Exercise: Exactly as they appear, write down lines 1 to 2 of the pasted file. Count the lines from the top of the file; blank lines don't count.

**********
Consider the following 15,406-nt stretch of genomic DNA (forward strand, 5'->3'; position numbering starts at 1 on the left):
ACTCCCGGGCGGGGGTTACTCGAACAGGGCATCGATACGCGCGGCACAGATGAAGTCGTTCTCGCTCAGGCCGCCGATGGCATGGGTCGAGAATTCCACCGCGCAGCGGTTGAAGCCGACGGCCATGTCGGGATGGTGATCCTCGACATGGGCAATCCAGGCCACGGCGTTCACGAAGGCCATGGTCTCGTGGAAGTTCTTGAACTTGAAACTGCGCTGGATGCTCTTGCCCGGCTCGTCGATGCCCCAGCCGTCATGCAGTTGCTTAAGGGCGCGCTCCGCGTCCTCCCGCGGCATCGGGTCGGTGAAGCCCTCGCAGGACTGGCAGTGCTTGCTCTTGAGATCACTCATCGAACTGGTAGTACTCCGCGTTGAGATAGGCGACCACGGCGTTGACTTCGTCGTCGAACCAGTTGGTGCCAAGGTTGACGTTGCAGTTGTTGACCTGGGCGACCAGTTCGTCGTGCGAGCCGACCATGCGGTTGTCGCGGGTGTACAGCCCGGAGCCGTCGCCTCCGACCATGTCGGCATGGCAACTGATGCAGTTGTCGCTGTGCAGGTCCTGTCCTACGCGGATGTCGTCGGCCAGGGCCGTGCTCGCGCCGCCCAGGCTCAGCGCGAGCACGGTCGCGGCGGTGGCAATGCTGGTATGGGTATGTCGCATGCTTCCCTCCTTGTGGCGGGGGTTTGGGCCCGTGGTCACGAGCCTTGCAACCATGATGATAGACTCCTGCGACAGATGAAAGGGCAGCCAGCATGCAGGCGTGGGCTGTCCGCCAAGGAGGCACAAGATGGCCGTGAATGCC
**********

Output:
Consider the following 15,406-nt stretch of genomic DNA (forward strand, 5'->3'; position numbering starts at 1 on the left):
ACTCCCGGGCGGGGGTTACTCGAACAGGGCATCGATACGCGCGGCACAGATGAAGTCGTTCTCGCTCAGGCCGCCGATGGCATGGGTCGAGAATTCCACCGCGCAGCGGTTGAAGCCGACGGCCATGTCGGGATGGTGATCCTCGACATGGGCAATCCAGGCCACGGCGTTCACGAAGGCCATGGTCTCGTGGAAGTTCTTGAACTTGAAACTGCGCTGGATGCTCTTGCCCGGCTCGTCGATGCCCCAGCCGTCATGCAGTTGCTTAAGGGCGCGCTCCGCGTCCTCCCGCGGCATCGGGTCGGTGAAGCCCTCGCAGGACTGGCAGTGCTTGCTCTTGAGATCACTCATCGAACTGGTAGTACTCCGCGTTGAGATAGGCGACCACGGCGTTGACTTCGTCGTCGAACCAGTTGGTGCCAAGGTTGACGTTGCAGTTGTTGACCTGGGCGACCAGTTCGTCGTGCGAGCCGACCATGCGGTTGTCGCGGGTGTACAGCCCGGAGCCGTCGCCTCCGACCATGTCGGCATGGCAACTGATGCAGTTGTCGCTGTGCAGGTCCTGTCCTACGCGGATGTCGTCGGCCAGGGCCGTGCTCGCGCCGCCCAGGCTCAGCGCGAGCACGGTCGCGGCGGTGGCAATGCTGGTATGGGTATGTCGCATGCTTCCCTCCTTGTGGCGGGGGTTTGGGCCCGTGGTCACGAGCCTTGCAACCATGATGATAGACTCCTGCGACAGATGAAAGGGCAGCCAGCATGCAGGCGTGGGCTGTCCGCCAAGGAGGCACAAGATGGCCGTGAATGCC